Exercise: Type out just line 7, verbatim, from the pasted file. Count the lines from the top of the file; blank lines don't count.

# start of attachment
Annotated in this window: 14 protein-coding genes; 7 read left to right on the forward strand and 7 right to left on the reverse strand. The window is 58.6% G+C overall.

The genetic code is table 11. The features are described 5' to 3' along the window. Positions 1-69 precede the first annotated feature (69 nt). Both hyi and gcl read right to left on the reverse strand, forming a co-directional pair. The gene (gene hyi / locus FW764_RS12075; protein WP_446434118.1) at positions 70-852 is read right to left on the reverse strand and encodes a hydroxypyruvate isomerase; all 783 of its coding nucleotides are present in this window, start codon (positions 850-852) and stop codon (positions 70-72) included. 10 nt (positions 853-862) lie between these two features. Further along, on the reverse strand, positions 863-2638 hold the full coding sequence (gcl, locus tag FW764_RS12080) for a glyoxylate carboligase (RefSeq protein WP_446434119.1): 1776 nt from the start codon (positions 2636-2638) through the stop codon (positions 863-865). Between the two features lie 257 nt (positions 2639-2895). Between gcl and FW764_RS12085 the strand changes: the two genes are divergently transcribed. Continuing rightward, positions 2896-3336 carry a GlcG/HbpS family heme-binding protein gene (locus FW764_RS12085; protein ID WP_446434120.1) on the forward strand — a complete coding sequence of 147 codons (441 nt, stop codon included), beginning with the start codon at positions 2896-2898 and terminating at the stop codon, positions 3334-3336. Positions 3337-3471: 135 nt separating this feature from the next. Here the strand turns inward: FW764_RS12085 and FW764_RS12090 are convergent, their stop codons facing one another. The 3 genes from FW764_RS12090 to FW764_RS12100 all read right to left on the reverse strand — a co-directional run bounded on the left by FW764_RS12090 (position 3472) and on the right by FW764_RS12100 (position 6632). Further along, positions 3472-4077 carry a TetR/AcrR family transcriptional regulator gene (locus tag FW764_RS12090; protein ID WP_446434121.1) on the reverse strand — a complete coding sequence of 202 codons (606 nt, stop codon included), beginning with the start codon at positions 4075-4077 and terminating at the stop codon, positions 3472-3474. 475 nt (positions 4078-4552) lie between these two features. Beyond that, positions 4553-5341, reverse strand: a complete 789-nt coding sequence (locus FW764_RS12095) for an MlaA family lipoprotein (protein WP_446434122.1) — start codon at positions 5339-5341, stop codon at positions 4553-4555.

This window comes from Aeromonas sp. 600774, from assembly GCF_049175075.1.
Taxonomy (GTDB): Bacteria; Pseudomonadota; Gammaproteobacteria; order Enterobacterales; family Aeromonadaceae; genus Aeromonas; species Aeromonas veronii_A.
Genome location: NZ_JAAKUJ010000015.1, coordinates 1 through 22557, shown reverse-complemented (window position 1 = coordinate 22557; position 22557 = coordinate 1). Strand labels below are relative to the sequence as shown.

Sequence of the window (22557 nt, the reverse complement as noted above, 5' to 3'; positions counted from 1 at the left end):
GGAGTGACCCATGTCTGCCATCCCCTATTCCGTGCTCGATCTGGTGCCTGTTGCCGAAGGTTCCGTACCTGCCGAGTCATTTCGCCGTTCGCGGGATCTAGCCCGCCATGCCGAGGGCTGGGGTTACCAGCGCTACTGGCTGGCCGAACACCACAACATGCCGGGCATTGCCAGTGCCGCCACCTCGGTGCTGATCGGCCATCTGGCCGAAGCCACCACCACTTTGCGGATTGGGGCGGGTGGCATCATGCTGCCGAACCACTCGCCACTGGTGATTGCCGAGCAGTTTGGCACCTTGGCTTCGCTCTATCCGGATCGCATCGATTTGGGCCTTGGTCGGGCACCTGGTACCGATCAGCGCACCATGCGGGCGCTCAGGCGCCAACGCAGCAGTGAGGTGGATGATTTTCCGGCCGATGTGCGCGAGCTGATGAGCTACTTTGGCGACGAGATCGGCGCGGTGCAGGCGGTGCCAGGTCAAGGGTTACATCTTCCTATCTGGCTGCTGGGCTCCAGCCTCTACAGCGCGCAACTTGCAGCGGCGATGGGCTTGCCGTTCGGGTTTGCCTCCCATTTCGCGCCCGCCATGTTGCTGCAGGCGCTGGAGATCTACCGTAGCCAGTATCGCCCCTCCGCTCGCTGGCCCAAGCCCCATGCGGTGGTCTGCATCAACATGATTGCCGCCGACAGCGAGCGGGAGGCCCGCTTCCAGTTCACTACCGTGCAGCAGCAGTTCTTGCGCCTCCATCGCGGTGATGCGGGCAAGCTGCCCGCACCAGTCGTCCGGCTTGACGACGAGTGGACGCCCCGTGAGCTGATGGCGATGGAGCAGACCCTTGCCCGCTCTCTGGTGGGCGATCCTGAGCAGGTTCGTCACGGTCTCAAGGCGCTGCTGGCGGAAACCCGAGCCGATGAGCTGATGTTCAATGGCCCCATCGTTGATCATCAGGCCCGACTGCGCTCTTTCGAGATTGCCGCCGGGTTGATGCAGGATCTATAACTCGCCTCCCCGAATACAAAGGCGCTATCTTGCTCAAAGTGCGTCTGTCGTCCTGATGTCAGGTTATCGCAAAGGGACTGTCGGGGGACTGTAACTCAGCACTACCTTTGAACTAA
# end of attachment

GGAGTGACCCATGTCTGCCATCCCCTATTCCGTGCTCGATCTGGTGCCTGTTGCCGAAGGTTCCGTACCTGCCGAGTCATTTCGCCGTTCGCGGGATCTAGCCCGCCATGCCGAGGGCTGGGGTTACCAGCGCTACTGGCTGGCCGAACACCACAACATGCCGGGCATTGCCAGTGCCGCCACCTCGGTGCTGATCGGCCATCTGGCCGAAGCCACCACCACTTTGCGGATTGGGGCGGGTGGCATCATGCTGCCGAACCACTCGCCACTGGTGATTGCCGAGCAGTTTGGCACCTTGGCTTCGCTCTATCCGGATCGCATCGATTTGGGCCTTGGTCGGGCACCTGGTACCGATCAGCGCACCATGCGGGCGCTCAGGCGCCAACGCAGCAGTGAGGTGGATGATTTTCCGGCCGATGTGCGCGAGCTGATGAGCTACTTTGGCGACGAGATCGGCGCGGTGCAGGCGGTGCCAGGTCAAGGGTTACATCTTCCTATCTGGCTGCTGGGCTCCAGCCTCTACAGCGCGCAACTTGCAGCGGCGATGGGCTTGCCGTTCGGGTTTGCCTCCCATTTCGCGCCCGCCATGTTGCTGCAGGCGCTGGAGATCTACCGTAGCCAGTATCGCCCCTCCGCTCGCTGGCCCAAGCCCCATGCGGTGGTCTGCATCAACATGATTGCCGCCGACAGCGAGCGGGAGGCCCGCTTCCAGTTCACTACCGTGCAGCAGCAGTTCTTGCGCCTCCATCGCGGTGATGCGGGCAAGCTGCCCGCACCAGTCGTCCGGCTTGACGACGAGTGGACGCCCCGTGAGCTGATGGCGATGGAGCAGACCCTTGCCCGCTCTCTGGTGGGCGATCCTGAGCAGGTTCGTCACGGTCTCAAGGCGCTGCTGGCGGAAACCCGAGCCGATGAGCTGATGTTCAATGGCCCCATCGTTGATCATCAGGCCCGACTGCGCTCTTTCGAGATTGCCGCCGGGTTGATGCAGGATCTATAACTCGCCTCCCCGAATACAAAGGCGCTATCTTGCTCAAAGTGCGTCTGTCGTCCTGATGTCAGGTTATCGCAAAGGGACTGTCGGGGGACTGTAACTCAGCACTACCTTTGAACTAA